Although I’m of two minds myself about the book transforming into a multimedia spectacular, I don’t rule this out as either categorically a bad thing or an impossible one. Not only that, but many of the features Gleick outlines as being both undesirable and impossible have already been implemented by Amazon and others in e-readers that are available for purchase right now. Yet the author, for all the research and historical evidence he has accumulated demonstrating time and again the inevitability of change – still firmly believes that the narrative long form book is both superior to other forms of storytelling and will not ever be superseded. Does this come from any kind of evidence? Or is this just what James Gleick wants to happen?

My question for you all today is what we talk about, now and in the future, when we talk about books. It seems clear that the establishment is (reluctantly) ready to accept the ebook as a tolerable receptacle of book-like knowledge – but what about the enhanced ebook? What about fully interactive book apps? Where do you draw the line? And how much do you think the boundaries of what we consider a book now will change in the future? Sound off in the comments and let me know what you think.

The Devil Reads Vogue?

The Devil Wears PradaI’ve never understood the obsession with and reverence to Vogue. Frankly, I’ve always found there to be too many ads and not enough coherently-strung-together words. That and the ‘fashion’ contained within the pages is so preposterous, expensive, and un-wearable I’ve never been convinced that they’re not taking the p&%s.

I did, however, surprisingly enjoy both the book and the film adaptation of The Devil Wears Prada—guilty, simple-carbohydrate reading and viewing pleasures that both appealed to my sense of Vogue’s over-the-top ridiculousness and indulged my abject, albeit disconnected, fascination with magazines in general.

This impression was probably helped by the fact that I was at the time having my own devil-wears-Prada moment in an all-consuming, high-pressure work situation that I thankfully extricated myself from some months later.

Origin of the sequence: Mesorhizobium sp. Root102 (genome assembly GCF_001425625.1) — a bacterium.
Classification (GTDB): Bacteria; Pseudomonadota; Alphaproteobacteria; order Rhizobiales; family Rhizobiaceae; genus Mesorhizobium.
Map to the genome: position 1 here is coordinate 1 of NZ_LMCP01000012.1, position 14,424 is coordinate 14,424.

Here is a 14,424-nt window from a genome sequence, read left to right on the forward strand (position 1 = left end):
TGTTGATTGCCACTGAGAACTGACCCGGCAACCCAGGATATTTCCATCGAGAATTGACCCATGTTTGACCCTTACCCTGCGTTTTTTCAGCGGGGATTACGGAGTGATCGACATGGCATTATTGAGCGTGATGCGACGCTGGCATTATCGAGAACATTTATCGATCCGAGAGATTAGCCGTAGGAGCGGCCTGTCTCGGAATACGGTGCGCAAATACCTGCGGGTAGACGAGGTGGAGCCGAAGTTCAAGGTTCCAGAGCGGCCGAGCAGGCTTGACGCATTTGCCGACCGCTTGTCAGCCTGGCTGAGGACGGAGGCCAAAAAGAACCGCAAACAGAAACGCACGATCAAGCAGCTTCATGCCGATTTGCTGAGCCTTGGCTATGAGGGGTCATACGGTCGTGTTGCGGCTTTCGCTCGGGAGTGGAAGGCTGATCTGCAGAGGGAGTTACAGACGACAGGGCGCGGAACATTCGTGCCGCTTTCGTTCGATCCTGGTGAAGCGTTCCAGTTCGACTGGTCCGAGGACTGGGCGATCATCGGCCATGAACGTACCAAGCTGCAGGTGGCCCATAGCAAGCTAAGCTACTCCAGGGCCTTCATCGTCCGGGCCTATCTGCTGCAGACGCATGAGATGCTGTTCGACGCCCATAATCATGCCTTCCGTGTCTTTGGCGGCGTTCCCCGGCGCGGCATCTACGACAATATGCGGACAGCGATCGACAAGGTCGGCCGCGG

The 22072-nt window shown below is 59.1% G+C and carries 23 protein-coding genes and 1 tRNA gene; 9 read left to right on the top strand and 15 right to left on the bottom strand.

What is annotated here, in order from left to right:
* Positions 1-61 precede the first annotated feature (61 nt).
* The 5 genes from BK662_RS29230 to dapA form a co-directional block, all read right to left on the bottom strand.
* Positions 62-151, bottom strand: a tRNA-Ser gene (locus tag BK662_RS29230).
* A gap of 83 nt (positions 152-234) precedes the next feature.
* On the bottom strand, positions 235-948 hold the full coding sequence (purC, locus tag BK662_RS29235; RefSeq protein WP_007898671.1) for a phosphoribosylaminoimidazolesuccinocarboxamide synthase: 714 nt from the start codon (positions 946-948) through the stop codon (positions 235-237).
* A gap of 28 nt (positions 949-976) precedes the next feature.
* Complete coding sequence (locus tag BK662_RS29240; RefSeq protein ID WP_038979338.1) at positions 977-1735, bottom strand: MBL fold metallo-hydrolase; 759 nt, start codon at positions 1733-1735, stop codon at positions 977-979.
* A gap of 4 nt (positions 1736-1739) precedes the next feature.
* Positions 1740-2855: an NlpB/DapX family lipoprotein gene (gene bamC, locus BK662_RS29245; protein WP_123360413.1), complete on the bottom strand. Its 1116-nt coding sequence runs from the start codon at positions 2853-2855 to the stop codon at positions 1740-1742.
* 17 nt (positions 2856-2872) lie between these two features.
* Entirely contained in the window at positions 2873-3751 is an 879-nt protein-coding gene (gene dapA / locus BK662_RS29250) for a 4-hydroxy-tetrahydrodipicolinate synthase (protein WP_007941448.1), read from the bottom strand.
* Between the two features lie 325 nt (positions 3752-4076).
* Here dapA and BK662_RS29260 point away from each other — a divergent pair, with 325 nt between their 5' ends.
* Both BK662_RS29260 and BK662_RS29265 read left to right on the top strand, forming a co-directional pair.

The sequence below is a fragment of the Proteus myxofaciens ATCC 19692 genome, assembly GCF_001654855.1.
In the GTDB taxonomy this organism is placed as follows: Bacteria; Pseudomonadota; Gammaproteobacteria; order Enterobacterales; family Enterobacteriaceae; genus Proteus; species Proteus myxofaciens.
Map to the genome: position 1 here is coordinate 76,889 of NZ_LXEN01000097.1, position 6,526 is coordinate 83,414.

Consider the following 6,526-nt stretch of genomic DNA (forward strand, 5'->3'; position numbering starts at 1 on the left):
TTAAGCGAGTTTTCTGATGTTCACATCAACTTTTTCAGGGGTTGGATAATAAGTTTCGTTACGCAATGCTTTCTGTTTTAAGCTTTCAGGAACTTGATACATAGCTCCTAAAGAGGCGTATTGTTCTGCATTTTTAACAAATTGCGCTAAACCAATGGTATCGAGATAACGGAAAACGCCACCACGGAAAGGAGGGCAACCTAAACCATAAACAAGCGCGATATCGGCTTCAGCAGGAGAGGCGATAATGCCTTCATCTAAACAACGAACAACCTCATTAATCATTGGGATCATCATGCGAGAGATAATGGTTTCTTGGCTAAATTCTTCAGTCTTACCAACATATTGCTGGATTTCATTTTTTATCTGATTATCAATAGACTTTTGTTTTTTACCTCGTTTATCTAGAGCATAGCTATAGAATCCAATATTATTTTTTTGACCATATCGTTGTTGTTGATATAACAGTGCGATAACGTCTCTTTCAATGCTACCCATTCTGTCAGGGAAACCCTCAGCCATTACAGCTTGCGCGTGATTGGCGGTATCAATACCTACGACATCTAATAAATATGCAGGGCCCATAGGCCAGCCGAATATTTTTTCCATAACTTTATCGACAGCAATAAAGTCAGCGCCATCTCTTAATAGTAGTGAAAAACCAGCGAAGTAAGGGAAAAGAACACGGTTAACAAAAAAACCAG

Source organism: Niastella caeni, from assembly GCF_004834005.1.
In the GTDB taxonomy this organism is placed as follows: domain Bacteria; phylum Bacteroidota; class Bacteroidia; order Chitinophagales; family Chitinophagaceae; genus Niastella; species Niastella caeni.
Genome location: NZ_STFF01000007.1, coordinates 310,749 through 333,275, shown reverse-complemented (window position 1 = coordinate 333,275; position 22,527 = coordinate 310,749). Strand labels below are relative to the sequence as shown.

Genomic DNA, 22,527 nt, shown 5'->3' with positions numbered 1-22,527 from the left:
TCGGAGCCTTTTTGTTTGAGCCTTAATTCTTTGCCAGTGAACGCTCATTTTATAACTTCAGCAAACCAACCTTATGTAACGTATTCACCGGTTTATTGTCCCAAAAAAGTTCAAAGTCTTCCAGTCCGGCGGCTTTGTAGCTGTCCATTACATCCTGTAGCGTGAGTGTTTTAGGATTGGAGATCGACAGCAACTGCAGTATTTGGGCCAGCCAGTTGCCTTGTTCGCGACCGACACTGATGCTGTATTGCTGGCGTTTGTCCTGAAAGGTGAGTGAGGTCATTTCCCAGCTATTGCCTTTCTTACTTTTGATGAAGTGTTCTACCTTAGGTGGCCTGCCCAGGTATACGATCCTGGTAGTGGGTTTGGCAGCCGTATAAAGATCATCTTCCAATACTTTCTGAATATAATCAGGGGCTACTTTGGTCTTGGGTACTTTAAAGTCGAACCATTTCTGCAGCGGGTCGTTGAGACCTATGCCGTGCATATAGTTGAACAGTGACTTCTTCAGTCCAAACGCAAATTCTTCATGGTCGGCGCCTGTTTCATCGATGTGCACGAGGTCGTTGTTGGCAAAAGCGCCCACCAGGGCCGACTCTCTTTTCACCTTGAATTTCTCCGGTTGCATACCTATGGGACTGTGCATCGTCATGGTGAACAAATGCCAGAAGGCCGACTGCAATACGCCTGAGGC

But even I couldn’t resist gaining some insight into the arctic Vogue Editor-in-Chief Anna Wintour courtesy of The September Issue. I mean, who doesn’t want to know if she’s really as influential and as scary as they make out?

It took me until this Friday night just past to get round to watching the fly-on-the-wall documentary, and I was desperate to know how close The Devil Wears Prada was to the ‘real’ story of Wintour. And I say ‘real’, because you never can know how much the camera got to see or how much the documentary shows.

What struck me first was how the positioning of Wintour’s desk was identical. Small stuff, yes, but striking for me nonetheless. I quickly realised what a Vogue rookie I was, though—the September issue is not just one of 12 they do a year; it’s a full-blown, highly anticipated magazine extravaganza.

Fans and media alike salivate over the ultimate annual issue, which grows in size and scale each year and which one designer quipped would soon be a ‘phone book’. I kind of think that’s not an entirely bad thing and that the breathless excitement that surrounds it is not dissimilar to that that accompanies the release of a Harry Potter (or similarly popular installation of a long-running series).

I was also amazed that despite Wintour getting all the press, she was far from the most talented or even the star of the show. That mantle is held by Grace Coddington, the creative genius behind the best of Vogue and whose brilliant work Wintour seemingly regularly threw out. Was it just me, or did you start to doubt Wintour’s taste watching the film? Did you start to wonder just how good the magazine could be were Coddington at the helm?

What also amazed me was that despite my meh-ness about Vogue (seriously, they won’t ever attract me as a reader unless they ditch some ads and couture and deliver some intelligent, world-changing content) was how caught up I got in the work that goes into the making of the publication. It’s something I’m a part of daily, but the amount of work that goes into something that appears small or seamless and that in coming together often in the nick of time continues to blow my mind.